Stephen Games writes about architecture and language. He was educated at Magdalene College, Cambridge, made documentaries for BBC Radio 3 and has worked for the Independent, the Guardian, the Los Angeles Times, and was deputy editor of the RIBA Journal. In 2002, he edited the radio talks of Nikolaus Pevsner. He has edited several collections of John Betjeman's work including TRAINS AND BUTTERED TOAST, TENNIS WHITES AND TEACAKES and BETJEMAN'S ENGLAND.
Emma Garcia's first taste of romance came after a B.M.X championship final, when she found comfort in the arms of a fidgety vegan in a mohair jumper. She is the author of NEVER GOOGLE HEARTBREAK and OMG BABY!, and she has also written and illustrated three children's picture books. She lives in York with her husband and their three children. You can visit Emma's website www.emmagarcia.co.uk to find out more, or follow her on Twitter @emzagarcia.
Edgar award winner Meg Gardiner previously practised law in Los Angeles and taught at the University of California. She lives with her family near London. To find out more about her novels, visit Meg's website at www.meggardiner.com
John Gardner was educated in Berkshire and at St John's College, Cambridge. He has had many fascinating occupations and was, variously, a Royal Marine officer, a stage magician, theatre critic, reviewer and journalist. As well as his James Bond novels, Gardner's other fiction includes the acclaimed Herbie Kruger novels.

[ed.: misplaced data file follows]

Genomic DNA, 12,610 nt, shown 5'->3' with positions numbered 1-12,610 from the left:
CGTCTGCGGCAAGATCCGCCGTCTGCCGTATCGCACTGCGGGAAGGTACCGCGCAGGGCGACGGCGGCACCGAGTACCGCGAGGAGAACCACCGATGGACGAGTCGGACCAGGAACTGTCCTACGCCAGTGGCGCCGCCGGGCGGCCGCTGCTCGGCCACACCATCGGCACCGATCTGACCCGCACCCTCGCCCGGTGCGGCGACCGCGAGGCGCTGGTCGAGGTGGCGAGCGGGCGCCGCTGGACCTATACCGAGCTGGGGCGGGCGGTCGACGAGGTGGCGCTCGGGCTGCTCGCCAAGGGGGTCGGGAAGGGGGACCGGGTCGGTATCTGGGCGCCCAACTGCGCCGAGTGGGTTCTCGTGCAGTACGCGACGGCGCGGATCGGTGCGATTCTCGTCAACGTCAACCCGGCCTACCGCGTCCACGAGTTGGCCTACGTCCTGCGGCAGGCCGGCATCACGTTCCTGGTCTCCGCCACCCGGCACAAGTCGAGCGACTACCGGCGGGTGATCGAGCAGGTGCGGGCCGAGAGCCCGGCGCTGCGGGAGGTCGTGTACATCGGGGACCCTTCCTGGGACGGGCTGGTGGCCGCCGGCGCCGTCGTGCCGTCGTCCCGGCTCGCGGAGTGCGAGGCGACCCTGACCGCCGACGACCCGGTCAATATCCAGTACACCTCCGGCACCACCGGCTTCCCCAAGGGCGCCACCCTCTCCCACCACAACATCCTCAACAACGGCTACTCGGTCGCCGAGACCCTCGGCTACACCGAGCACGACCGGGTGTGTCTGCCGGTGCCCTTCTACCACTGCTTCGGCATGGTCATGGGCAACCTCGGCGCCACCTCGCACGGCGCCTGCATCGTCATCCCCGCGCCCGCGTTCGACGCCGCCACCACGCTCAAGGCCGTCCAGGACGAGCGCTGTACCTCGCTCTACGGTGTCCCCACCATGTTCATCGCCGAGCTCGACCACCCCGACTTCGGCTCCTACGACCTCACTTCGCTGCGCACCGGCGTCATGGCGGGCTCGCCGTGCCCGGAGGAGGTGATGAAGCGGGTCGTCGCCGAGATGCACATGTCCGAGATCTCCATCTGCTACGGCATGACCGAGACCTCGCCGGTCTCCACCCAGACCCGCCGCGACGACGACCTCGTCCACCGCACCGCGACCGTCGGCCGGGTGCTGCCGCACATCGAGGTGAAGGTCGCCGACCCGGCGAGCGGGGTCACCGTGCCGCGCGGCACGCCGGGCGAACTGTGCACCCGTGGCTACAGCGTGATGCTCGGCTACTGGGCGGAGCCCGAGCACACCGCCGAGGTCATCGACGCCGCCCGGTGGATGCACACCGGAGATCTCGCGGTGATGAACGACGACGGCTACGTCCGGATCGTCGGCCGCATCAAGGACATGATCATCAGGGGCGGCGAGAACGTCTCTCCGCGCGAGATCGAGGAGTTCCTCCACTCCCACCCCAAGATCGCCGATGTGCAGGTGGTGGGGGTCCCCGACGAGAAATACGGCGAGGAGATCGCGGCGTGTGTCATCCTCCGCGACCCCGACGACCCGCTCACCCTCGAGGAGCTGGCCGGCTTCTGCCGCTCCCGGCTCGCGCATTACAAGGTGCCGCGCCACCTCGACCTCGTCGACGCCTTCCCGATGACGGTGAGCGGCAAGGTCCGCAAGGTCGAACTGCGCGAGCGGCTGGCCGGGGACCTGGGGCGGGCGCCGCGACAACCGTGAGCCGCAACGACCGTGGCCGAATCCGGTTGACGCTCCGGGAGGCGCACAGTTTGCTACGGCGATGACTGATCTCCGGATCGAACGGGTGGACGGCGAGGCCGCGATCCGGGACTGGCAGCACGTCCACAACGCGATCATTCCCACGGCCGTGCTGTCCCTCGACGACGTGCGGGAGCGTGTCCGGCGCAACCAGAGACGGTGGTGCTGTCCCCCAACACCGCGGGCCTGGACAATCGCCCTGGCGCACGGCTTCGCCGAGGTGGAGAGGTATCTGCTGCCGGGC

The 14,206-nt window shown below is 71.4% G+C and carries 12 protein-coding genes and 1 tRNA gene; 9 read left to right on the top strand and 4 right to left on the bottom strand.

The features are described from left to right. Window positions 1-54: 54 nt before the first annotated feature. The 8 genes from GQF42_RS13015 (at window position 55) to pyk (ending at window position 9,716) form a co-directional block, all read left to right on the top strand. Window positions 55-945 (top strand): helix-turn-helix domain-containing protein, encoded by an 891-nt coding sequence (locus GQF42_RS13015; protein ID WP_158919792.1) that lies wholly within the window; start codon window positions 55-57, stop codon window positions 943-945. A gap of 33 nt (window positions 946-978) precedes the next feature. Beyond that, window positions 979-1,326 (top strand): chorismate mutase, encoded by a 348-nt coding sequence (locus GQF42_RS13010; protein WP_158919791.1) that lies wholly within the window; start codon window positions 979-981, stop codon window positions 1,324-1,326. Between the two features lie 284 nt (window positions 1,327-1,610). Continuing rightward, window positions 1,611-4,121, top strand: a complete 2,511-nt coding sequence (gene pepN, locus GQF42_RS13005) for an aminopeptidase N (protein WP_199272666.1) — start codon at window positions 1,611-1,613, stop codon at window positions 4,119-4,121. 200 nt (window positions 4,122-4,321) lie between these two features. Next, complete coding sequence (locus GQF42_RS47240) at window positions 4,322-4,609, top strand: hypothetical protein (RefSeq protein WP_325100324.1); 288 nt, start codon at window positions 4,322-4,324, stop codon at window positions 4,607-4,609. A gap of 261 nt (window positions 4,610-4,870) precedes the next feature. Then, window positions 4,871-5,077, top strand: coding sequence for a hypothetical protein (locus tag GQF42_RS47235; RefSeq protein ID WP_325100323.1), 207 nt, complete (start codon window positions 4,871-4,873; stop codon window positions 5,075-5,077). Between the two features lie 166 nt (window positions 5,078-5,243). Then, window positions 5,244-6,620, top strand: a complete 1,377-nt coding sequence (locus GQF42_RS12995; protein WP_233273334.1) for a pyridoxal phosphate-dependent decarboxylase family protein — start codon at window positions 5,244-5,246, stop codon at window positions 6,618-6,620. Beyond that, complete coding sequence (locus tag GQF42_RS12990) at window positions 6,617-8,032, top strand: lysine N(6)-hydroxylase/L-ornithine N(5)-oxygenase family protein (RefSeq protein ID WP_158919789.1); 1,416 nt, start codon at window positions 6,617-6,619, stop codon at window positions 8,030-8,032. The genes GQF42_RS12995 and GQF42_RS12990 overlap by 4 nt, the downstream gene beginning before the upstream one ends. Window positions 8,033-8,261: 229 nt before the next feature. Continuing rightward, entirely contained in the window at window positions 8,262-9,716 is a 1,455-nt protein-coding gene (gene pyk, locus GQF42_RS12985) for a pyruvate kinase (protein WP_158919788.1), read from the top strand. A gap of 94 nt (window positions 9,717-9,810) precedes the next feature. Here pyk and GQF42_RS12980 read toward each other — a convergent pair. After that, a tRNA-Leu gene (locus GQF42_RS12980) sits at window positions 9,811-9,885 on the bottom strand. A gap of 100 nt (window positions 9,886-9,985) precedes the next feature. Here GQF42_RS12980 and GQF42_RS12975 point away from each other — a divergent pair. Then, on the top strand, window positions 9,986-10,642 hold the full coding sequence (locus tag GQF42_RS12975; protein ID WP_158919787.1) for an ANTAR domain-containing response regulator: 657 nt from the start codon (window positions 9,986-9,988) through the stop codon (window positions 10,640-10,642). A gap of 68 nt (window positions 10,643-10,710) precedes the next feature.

Stephen Gately was born in 1976 in Dublin. One of five children, he always dreamed of being famous as a young boy. Together with Ronan Keating, Mikey Graham, Shane Lynch and Keith Duffy, he formed Boyzone who went on to be one of the biggest boybands of all time. Together they enjoyed phenomenal success with over 40 million copies of their albums sold worldwide. In 2000, the band took some time out to concentrate on solo projects and Stephen enjoyed his own top ten hits before taking to the stage and starring in Joseph and Chitty Chitty Bang Bang in London's West End. Boyzone were reunited in 2007 and their greatest hits album was released in 2008. Together, the band were working on new material and Stephen was writing this, his first novel when died at his home in Majorca in October 2009.
Born and raised in Louisiana, Tim Gautreaux lives there still with his wife and is writer in residence at Southeastern Louisiana Univeristy. His work has appeared in Harper's, the Atlantic Monthly, GQ, Zoetrope, Prize Stories: The O. Henry Awards, and Best American Short Stories. Acclaimed as 'one of the best writers to have emerged in the 1990s (Kirkus Reviews), his novels are THE NEXT STEP IN THE DANCE, which won the 1999 SEBA Book Award, the hugely acclaimed THE CLEARING, and THE MISSING. A collection of his short stories have been published for the first time in the UK as WAITING FOR THE EVENING NEWS.